It’s the end of the month and you are paying your cell phone bill. You look at the balance and are shocked. Somehow, you went 5GB over your monthly allowance and are now facing a hefty overage fee. You know that cellular data has something to do with using the Internet on your smartphone, but you still have no idea how you racked up such an impressive amount of data. By understanding what cellular data is and what smartphone activities use it up, you can avoid situations such as this.
What is Cellular Data?
Your smartphone has two ways of accessing the Internet, either by using a WiFi network or by using the cellular data network offered by your carrier. WiFi uses radio frequencies to wirelessly transmit the Internet to your devices. Cellular data uses the same network provided by the cell towers that allow you to make phone calls. WiFi has a limited range, whereas cellular data is available as long as you are within your carrier’s coverage. To see your cellular carrier’s data coverage, check out this website where you can search by country, city and address and view the data coverage of all the major carriers.
The major difference between WiFi and cellular data is that you typically pay for a monthly cellular data allowance whereas your WiFi network at home has no monthly allowance. This means you will never be charged WiFi overages, but you can be charged cellular data overages. Because of this, it is important to monitor and manage your data throughout the month if you think you might be at risk of going over your allowance.
So, What Uses Cellular Data?
Basically, any activity you do on your smartphone which requires access to the Internet will use cellular data if you are not connected to a WiFi network. Some activities, such as streaming video or making a FaceTime video call, use more cellular data than others. Activities that do not use up as much data would be things like checking and sending text-based emails, browsing articles on the web and using turn-by-turn navigation. It is a common misconception that making phone calls and sending text messages uses cellular data. These activities do not use data at all and most carriers now offer plans with unlimited talk and text.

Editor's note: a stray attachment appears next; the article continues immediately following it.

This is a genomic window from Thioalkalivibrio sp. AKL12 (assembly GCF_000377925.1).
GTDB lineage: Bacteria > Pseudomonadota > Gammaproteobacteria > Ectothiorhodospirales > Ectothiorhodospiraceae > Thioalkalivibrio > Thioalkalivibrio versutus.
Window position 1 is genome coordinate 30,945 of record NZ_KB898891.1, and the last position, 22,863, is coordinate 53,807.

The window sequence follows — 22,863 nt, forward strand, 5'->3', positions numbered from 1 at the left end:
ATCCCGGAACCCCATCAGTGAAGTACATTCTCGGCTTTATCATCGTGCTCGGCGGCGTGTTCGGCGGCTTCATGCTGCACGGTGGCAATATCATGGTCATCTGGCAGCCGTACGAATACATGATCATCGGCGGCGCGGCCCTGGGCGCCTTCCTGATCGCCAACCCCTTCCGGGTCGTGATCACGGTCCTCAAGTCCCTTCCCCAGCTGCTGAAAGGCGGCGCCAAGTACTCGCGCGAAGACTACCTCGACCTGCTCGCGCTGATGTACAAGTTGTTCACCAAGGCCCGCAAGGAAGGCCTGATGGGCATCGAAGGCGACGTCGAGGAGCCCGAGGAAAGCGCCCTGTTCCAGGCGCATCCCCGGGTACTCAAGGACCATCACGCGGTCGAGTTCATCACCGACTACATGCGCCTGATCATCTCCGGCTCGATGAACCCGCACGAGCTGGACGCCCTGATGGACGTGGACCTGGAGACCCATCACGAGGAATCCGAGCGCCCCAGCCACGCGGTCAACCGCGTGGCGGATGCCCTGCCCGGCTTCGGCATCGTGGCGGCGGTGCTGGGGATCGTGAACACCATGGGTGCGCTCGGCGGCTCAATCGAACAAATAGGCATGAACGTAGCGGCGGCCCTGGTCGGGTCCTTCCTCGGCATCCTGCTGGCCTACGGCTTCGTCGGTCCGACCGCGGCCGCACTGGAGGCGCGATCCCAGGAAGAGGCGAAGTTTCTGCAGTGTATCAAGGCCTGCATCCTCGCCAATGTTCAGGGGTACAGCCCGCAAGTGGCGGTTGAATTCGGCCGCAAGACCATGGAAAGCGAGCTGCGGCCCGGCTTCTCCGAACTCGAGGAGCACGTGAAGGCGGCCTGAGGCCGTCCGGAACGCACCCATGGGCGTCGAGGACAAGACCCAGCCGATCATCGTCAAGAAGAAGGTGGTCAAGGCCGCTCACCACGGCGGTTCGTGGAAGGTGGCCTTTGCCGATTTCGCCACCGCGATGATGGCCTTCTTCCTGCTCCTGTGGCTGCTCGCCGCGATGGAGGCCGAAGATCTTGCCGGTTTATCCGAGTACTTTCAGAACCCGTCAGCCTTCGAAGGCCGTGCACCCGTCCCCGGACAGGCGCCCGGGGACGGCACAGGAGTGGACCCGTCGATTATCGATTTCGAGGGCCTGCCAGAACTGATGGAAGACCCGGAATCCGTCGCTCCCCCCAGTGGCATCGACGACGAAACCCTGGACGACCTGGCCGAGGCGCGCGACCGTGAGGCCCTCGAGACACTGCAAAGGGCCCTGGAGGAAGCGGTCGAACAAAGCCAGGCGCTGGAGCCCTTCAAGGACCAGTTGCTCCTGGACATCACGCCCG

Managing Your Cellular Data
Via Your Cellular Carrier
Most carriers offer services that let you monitor your cellular data throughout the month. With Verzion, you can check your data usage through the MyVerizon website or mobile app. It will also show up on your bill if you receive paper statements. Alternatively, Verizon customers can dial #DATA from their cell phones and Verizon will send a text indicating how much data you have used during the current billing cycle.
Via Third-Party Apps
There are several apps available that can track your data usage, such as Data Usage for iOS and DataMan Next. We are particularly fond of DataMan if you need a data-monitoring app. Check out our review of DataMan Next here.
Via Settings in iOS
In the Settings app on iPhone, you can tweak with certain settings that pertain to cellular data usage. If, for example, you do not want to use data at all (which is advisable for people traveling internationally), you can open the Settings app and navigate to Cellular > Cellular Data and turn the setting off. This way, you can still text and make phone calls, but only access the Internet through a WiFi connection.
If you scroll down within this "Cellular" section of the Settings app, you will see a list of applications that use cellular data. You can turn any of these off in order to limit which apps can access cellular data and which apps require a WiFi connection.
Within Settings > General, you will see a feature called “Background App Refresh.” This feature allows applications to refresh content in the background, even when the apps are closed. If you have many apps activated under this setting, it could be causing a slight drain on your cellular data. Turning Background App Refresh off will not only help you preserve cellular data, it will increase your battery life as well.
Cellular Data: Best Practices
At the end of the day, the best way to avoid going over your data limit is to connect your phone to WiFi whenever possible. While using WiFi, you never have to worry about being charged overages. WiFi networks can often be faster than cellular data connections, especially in areas with little to no coverage. The nice thing about connecting to WiFi networks is that most smartphones remember networks they have connected to, meaning you do not have to re-enter passwords every time and your phone will automatically connect to remembered WiFi networks when they are in range.